A bombardier in World War II tries desperately to escape the insanity of the war. However, sometimes insanity is the only sane way to cope with a crazy situation. Catch-22 is a parody of a "military mentality", and of a bureaucratic society in general.Written by
Jeffrey Struyk <Catch22@ix.netcom.com>
Orson Welles tried to acquire the rights to the novel so that he could film it. He had to be content with playing the part of General Dreedle. See more »
During the mission to Ferrera, when Yossarian toggles his bombs early and causes the entire group to bomb the ocean, the top gun turret of Yossarian's B-25 is missing when the plane is seen in head-on process shots against a rear-screen projection of other planes in flight. See more »
A searing and visually pleasing adaptation, one of Mike Nichols' best films
In 'Catch-22' director Mike Nichols and screenwriter Buck Henry, along with a large ensemble that includes the likes of Alan Arkin, Art Garfunkel, Martin Sheen, and Orson Welles, takes on the challenge of adaptation Joseph Heller's renown novel. And through stunning visual work with crisp and deadpan dialogue, the 'Catch-22' is effortlessly able to capture the immense spirit of Heller's novel and at the same time stand alone as a master film.
'Catch-22' takes place on the Mediterranean Island of Pianosa and the film has a strange narrative time order, which mainly includes flashback. Yossarian (Alan Arkin), a bombardier during World War II walks out just after a meeting with the high command and is stabbed. While lying on the surgery table, he begins to remember the strange events of the war, including the catch that doesn't allow him to go home: catch-22. In order for a person to be grounded from flying the set number of missions, which is constantly being raised by the mean spirited Colonel Catchart (Martin Balsam), he must declare himself insane to Doctor Daneeka (Jack Gilford ). The catch is that by declaring himself insane and requesting to not fly anymore missions, he has proved himself sane! Through recalling major events, such as the painful death of the new gunner Snowden, his romantic entanglement with a prostitute in Rome, and other crazy wartime events, Yossarian slowly unravels the story. The world seems to be slowly disintegrating around him as a his friends either go crazy or are killed in combat, and at the same time mess hall officer Milo Minderbinder (Jon Voight) is constantly taking away plane equipment in order to make a profit. The difficult task of adapting such a complex plot from the novel was solved handled breathtaking skill. While some characters, major or minor, do not make the transition from Heller's novel to Henry's screenplay; the "spirit" of the novel is captured. The surreal feeling of wartime and the bizarre and comedic events that take place are stunningly well delivered.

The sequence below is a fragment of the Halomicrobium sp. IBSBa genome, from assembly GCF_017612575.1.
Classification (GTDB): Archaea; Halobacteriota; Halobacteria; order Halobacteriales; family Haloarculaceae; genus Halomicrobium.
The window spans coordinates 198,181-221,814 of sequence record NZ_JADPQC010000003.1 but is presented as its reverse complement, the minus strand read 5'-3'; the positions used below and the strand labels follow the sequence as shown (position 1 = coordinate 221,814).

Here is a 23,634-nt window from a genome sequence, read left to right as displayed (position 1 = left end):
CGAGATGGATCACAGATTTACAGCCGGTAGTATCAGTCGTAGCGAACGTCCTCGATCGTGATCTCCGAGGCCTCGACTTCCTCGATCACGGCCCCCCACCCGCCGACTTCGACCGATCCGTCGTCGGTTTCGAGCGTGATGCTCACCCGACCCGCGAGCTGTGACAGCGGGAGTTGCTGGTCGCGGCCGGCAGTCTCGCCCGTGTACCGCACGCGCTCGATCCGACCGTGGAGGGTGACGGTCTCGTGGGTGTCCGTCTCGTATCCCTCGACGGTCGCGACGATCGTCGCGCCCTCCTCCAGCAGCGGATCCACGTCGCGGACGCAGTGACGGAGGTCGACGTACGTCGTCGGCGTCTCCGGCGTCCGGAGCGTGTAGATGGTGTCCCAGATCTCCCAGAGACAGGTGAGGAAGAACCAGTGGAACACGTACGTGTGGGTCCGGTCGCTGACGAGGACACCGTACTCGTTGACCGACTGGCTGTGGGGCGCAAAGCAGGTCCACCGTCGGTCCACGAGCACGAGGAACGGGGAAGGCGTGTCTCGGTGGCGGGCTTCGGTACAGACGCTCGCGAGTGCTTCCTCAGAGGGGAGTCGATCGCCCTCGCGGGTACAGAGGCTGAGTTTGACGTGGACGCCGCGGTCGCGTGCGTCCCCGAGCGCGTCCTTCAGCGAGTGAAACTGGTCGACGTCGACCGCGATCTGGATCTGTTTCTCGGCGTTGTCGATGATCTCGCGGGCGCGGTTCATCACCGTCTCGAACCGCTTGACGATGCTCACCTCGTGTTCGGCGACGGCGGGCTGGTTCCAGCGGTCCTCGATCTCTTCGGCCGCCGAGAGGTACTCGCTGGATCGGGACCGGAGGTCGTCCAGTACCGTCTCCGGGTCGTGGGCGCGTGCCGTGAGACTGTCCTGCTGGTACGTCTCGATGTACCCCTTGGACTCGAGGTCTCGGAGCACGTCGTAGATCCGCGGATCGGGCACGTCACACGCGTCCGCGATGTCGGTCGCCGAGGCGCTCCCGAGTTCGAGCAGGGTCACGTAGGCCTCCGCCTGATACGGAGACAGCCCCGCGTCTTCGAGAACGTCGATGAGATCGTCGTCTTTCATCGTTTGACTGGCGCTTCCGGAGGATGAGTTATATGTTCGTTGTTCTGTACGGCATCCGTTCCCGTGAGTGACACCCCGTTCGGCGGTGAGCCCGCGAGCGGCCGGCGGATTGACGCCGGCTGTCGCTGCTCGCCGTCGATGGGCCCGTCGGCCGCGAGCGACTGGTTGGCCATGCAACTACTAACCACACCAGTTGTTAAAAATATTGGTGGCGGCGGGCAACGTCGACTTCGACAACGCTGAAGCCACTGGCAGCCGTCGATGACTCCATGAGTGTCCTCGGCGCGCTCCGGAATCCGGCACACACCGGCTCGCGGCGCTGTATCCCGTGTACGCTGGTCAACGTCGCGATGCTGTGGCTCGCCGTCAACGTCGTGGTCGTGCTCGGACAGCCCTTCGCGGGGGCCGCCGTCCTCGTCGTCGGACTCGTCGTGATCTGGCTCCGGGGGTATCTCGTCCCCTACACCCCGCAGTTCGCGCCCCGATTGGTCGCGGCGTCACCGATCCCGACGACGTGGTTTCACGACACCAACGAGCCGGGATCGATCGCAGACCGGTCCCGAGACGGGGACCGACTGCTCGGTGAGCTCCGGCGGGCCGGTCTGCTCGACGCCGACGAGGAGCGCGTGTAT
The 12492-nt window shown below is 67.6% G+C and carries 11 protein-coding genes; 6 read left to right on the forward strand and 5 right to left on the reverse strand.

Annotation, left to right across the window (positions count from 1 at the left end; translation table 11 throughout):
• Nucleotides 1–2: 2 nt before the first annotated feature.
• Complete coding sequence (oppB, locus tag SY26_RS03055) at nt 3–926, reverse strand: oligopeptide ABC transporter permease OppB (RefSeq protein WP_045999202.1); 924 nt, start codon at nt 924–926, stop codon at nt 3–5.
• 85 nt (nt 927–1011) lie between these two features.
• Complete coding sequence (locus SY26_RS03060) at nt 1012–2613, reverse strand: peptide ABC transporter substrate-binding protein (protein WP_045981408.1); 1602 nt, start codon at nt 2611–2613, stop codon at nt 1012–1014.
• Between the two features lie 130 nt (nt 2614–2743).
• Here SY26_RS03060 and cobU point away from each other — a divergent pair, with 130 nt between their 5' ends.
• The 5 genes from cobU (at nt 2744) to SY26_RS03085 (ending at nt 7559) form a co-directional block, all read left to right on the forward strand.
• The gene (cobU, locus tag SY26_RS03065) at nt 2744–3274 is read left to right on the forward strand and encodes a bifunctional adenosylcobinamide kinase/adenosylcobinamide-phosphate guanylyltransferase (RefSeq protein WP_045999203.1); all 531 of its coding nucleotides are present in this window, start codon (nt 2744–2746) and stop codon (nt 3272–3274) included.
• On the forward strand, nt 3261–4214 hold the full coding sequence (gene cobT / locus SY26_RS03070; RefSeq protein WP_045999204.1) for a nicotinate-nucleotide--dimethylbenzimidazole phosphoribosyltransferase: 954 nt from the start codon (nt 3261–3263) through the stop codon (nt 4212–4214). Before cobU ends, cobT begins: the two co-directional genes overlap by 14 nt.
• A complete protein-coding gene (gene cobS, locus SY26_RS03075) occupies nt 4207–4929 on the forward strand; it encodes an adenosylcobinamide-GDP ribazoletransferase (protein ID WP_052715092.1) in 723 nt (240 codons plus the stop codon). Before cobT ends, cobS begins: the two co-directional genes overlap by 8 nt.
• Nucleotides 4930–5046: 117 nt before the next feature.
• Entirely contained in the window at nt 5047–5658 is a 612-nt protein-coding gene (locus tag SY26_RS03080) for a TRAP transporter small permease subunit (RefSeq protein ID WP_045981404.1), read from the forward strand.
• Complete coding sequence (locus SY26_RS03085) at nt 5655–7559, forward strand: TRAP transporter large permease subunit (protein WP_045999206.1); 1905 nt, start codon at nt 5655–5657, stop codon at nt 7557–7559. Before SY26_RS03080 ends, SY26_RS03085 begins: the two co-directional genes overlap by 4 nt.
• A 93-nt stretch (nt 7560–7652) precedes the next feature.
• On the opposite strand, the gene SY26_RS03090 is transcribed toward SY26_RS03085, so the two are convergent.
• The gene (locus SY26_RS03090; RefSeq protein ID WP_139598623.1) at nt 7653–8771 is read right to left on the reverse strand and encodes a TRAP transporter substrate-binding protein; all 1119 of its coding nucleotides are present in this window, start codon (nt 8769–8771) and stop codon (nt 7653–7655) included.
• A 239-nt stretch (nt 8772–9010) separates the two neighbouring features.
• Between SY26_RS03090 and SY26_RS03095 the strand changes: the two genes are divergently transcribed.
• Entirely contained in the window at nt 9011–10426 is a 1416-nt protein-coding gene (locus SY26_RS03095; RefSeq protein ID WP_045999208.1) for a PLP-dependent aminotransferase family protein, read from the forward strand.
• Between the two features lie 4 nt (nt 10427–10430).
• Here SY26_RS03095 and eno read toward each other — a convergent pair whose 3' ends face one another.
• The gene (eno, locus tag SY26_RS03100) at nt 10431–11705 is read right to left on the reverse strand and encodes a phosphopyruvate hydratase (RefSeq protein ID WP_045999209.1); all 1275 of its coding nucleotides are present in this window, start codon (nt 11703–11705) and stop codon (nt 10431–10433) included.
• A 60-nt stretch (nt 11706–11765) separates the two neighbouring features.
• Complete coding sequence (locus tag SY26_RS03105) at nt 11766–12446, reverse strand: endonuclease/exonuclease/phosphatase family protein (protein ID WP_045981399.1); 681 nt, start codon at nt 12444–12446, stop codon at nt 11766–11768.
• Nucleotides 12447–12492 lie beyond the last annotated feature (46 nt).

The cast does a good job of taking their characters and elevating them. Yossarian is arguably one of the most enjoyable characters in literary history, and Arkin gives a very well rounded performance as a man extremely paranoid about the war, but for good reason. The supporting cast, including Sheen, Voight, Welles, and even Henry himself as Colonel Korn gives able to support to the events of the story, although the main events really encompass around Yossarian.
'Catch-22' was released in 1970, three years after Mike Nichols' popular film 'The Graduate' for which he nabbed a Best Director Academy Award. It also came four years after his adaptation of Edward Albee's play 'Who's Afraid of Virgnia Woolf?', Nichols' debut piece that showcased his ability to handle sharp dialogue and direct a poignant story and ensemble from another popular literary work. Nichols, fresh off the success of these two films along with a directing Oscar and another nomination, directs 'Catch-22' with a strongly appeasing visual style and a remarkable subtlety. Even during the more hectic scenes, such as a raid on the airbase, Nichols is able to continue his momentum throughout. The film, as mentioned many times in this review, looks absolutely stunning and Nichols' is also able to effectively command his large ensemble. Buck Henry, who collaborated in the writing of 'The Graduate' manages to not only capture the extremely significant and memorable dialogue of 'Catch-22' but at the same time capture the pure depth and at times, cynicism which author Heller portrayed.
In the end, 'Catch-22' proves a success in its storytelling and visual style. While the film overall fell in the shadow of the popularity of Robert Altman's 'M*A*S*H' which also took major Oscar nominations instead, the film nonetheless stands out amongst its time, proving itself an extremely tight and well done adaptation of a complex piece of literature.
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